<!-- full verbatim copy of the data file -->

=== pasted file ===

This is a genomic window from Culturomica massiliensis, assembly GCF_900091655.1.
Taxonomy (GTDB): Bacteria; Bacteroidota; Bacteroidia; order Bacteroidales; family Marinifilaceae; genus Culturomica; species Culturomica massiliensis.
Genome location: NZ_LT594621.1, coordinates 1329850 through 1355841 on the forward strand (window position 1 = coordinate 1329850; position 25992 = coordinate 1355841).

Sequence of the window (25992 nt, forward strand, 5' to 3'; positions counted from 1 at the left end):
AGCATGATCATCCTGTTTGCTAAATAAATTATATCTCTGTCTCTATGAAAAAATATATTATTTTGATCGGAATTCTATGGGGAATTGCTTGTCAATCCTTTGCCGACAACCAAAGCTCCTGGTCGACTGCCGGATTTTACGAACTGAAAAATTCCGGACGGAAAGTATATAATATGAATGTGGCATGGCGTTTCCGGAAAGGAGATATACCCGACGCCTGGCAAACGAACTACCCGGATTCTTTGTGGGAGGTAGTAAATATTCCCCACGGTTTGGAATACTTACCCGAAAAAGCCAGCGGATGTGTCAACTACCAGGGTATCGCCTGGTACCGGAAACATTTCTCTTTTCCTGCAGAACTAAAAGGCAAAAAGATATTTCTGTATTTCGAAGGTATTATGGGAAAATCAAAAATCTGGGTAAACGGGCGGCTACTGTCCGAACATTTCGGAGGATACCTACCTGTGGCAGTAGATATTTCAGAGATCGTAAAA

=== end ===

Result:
This is a genomic window from Culturomica massiliensis, assembly GCF_900091655.1.
Taxonomy (GTDB): Bacteria; Bacteroidota; Bacteroidia; order Bacteroidales; family Marinifilaceae; genus Culturomica; species Culturomica massiliensis.
Genome location: NZ_LT594621.1, coordinates 1329850 through 1355841 on the forward strand (window position 1 = coordinate 1329850; position 25992 = coordinate 1355841).

Sequence of the window (25992 nt, forward strand, 5' to 3'; positions counted from 1 at the left end):
AGCATGATCATCCTGTTTGCTAAATAAATTATATCTCTGTCTCTATGAAAAAATATATTATTTTGATCGGAATTCTATGGGGAATTGCTTGTCAATCCTTTGCCGACAACCAAAGCTCCTGGTCGACTGCCGGATTTTACGAACTGAAAAATTCCGGACGGAAAGTATATAATATGAATGTGGCATGGCGTTTCCGGAAAGGAGATATACCCGACGCCTGGCAAACGAACTACCCGGATTCTTTGTGGGAGGTAGTAAATATTCCCCACGGTTTGGAATACTTACCCGAAAAAGCCAGCGGATGTGTCAACTACCAGGGTATCGCCTGGTACCGGAAACATTTCTCTTTTCCTGCAGAACTAAAAGGCAAAAAGATATTTCTGTATTTCGAAGGTATTATGGGAAAATCAAAAATCTGGGTAAACGGGCGGCTACTGTCCGAACATTTCGGAGGATACCTACCTGTGGCAGTAGATATTTCAGAGATCGTAAAA